While I respect your point here, it is absolutely nonsensical. You agree (I think, correct me if I am wrong) that feminism has been highjacked for some more nefarious causes lately, and that there is a sentiment that blacks cannot be racist, just like women can't be sexist.
Isn't that what you're saying here?
"Because cisgender people are the overwhelming majority, you are allowed to publicly bash them, because they are the majority. They shouldn't care about your bashing, as you prove no "threat" to them anyway."
It sounds an awful lot like the "blacks can't be racist" rhetoric. If I have you all wrong and you in fact agree that blacks can't be racist, then disregard this point and just tell me, so we can drop the whole discussion outright ;-)

The KKK are an organisation with a reputation and a lot of blood on their hands. Even in modern America, black people still have to deal with stigmatisation. When a member of the Ku Kluk Klan says "I hate black people" there is a significant amount of weight and credibility behind those words.
That is fair because of the historical context, but what if it just some Jane Twat average white woman who says it?
Maybe the same thing happened to Jane Twat that happened to me. She gets clubbed in the back of the head while leaving town late one saturday night, and they steal her wallet, phone and jacket, and then she ends up spending the following day in a hospital bed. She'd probably be pretty pissed. Let's say that while she is lying on the ground bleeding and see them run away, they are black people instead of immigrants as they were in my case.
Would it be okay for her to write "I hate all black people"? It would just be "venting" after all, right?

The people that take "I hate cis people" seriously are usually taking a frustrated rant too personally. Take the woman who says "I hate men" that I brought up earlier. If one of her male friends tries to comfort her she's unlikely to say "fuck off you disgusting male", in fact it may do her a lot of good. Similarly if a cisgender person tries to comfort a trans person who lost control and had a rant about cis people, unless that trans person is a colossal douchebag they'd probably appreciate the support too.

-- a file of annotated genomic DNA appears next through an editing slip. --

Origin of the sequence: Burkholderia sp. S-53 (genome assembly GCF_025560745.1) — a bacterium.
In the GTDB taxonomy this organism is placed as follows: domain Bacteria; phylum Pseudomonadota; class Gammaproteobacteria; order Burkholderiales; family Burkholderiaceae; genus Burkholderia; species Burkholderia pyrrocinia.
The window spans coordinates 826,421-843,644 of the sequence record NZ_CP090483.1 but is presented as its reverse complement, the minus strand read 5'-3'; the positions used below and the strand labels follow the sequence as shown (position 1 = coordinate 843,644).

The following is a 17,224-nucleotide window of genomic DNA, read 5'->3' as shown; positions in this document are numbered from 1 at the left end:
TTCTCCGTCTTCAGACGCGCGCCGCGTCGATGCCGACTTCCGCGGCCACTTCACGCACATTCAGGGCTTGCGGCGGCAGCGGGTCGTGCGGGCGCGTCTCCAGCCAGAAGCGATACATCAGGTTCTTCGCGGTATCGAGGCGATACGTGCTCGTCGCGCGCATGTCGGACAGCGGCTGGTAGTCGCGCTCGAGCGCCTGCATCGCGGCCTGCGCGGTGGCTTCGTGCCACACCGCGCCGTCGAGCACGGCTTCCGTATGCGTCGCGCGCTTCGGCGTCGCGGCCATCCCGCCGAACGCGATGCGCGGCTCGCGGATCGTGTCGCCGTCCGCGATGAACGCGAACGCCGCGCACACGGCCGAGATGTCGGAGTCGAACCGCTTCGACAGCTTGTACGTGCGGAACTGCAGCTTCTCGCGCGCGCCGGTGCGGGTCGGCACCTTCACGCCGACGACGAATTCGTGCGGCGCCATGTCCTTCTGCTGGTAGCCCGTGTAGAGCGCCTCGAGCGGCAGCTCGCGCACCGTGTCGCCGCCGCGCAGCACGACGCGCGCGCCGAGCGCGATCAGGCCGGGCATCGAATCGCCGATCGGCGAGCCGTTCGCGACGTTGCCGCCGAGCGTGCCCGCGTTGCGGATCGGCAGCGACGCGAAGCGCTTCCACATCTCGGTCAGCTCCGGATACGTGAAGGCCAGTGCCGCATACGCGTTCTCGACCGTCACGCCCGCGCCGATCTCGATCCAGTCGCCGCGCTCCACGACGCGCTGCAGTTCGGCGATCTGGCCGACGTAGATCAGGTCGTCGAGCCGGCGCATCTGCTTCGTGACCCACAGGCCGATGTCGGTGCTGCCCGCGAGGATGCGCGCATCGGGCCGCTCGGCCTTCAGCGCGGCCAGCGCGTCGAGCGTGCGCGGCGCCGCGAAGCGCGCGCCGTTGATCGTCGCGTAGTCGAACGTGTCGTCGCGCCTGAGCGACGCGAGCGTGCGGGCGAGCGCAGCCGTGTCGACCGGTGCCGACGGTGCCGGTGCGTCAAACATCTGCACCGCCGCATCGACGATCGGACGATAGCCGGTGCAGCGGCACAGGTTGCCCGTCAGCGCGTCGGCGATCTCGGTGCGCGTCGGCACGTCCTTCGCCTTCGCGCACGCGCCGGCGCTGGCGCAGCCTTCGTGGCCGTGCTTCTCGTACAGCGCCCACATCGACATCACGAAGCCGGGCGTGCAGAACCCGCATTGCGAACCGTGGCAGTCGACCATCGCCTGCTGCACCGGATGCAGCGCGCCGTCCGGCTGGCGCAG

Depending on the woman they may not be receptive to a male shoulder to cry out on, at all. I've offered my support in a few similar situations with mixed results.

Conversely, if a black person approached a member of the KKK after a racist statement and tried to relate with them... well that won't be pretty.
Hah, that is fair enough and very true.

By the way I have argued in the past that transgender people using this language is dumb and needlessly antagonistic so don't think I don't understand where you're coming from. However I wouldn't go as far as to compare... "cisphobia" (ugh) with racism or any legitimate bigotry.
I agree that those things aren't wholly comparable, but saying that cispeople should just "take it", because it is supposed to be an evident expression of frutration is very misguided, I'd say - and the exact same rhetoric used against any perceived majority or empowered group.
 

Dizchu

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s0denone said:
I was in the middle of a long response when I realised that the main point of contention is the concept of "bashing" cisgender people.